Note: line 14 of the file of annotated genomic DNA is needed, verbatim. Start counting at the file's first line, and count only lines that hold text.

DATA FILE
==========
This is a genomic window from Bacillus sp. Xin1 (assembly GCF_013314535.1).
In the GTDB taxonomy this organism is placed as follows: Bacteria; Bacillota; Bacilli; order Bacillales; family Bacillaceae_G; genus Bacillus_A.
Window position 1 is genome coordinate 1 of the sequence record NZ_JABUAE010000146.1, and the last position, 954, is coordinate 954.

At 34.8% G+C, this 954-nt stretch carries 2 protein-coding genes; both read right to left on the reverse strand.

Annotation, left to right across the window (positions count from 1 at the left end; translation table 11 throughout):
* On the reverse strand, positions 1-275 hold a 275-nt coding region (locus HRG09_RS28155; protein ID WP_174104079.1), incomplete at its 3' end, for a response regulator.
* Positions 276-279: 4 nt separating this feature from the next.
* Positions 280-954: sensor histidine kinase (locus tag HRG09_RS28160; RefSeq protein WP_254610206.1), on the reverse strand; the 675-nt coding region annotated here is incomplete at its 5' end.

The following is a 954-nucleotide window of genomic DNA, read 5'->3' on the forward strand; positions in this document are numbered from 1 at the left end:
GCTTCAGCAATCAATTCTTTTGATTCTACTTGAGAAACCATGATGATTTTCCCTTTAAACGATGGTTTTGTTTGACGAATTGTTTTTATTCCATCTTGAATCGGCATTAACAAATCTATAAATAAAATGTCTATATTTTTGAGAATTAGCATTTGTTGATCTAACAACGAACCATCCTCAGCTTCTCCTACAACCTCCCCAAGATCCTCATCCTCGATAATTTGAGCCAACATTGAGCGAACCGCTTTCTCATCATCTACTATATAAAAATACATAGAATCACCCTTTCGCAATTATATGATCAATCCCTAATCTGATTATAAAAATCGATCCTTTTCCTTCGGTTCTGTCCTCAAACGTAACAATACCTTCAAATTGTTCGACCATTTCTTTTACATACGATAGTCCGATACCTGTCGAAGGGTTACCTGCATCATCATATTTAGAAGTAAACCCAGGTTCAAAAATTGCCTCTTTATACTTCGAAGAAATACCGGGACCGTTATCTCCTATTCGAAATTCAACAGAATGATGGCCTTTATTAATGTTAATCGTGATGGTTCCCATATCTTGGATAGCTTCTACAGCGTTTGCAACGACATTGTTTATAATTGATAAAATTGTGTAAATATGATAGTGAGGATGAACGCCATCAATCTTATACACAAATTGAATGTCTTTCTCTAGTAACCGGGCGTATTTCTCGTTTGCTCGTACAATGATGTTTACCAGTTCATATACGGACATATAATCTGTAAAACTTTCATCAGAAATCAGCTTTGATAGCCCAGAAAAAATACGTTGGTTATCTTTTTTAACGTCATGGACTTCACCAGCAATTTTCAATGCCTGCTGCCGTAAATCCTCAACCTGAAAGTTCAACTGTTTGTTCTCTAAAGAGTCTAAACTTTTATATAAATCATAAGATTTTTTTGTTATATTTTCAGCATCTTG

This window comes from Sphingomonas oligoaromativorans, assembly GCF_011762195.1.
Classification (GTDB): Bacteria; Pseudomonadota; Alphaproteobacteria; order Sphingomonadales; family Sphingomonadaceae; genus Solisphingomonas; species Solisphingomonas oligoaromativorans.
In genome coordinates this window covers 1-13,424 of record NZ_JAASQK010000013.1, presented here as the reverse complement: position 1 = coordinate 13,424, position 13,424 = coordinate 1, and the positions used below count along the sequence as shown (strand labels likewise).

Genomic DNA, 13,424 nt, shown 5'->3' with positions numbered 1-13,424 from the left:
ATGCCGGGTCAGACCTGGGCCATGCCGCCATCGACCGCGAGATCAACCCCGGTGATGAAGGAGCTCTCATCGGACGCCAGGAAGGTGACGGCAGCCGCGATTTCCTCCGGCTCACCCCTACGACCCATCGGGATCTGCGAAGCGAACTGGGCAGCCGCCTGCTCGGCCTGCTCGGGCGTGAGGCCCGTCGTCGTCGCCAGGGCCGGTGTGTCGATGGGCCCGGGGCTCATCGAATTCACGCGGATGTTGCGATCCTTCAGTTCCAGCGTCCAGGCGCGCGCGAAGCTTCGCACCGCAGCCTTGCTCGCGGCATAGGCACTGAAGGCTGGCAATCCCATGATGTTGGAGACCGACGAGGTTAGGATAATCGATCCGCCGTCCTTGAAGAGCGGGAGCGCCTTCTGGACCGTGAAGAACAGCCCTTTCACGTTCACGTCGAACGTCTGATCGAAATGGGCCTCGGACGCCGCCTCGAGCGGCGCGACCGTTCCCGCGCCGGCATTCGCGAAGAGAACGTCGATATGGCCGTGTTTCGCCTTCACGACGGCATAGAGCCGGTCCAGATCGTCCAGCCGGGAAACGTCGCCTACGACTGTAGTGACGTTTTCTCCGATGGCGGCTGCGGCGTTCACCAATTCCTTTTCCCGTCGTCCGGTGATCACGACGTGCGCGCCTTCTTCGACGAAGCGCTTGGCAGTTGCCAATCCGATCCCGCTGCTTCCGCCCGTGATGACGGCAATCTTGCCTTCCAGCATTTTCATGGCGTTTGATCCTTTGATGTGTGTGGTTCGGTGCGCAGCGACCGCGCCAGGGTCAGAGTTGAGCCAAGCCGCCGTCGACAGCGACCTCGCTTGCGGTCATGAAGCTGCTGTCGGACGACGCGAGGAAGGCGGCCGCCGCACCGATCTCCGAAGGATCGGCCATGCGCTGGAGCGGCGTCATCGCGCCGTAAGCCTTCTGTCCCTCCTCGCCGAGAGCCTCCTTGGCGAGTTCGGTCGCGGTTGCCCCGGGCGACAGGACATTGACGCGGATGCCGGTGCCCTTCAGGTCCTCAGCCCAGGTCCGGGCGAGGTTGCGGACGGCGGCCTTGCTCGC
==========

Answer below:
Genomic DNA, 13,424 nt, shown 5'->3' with positions numbered 1-13,424 from the left: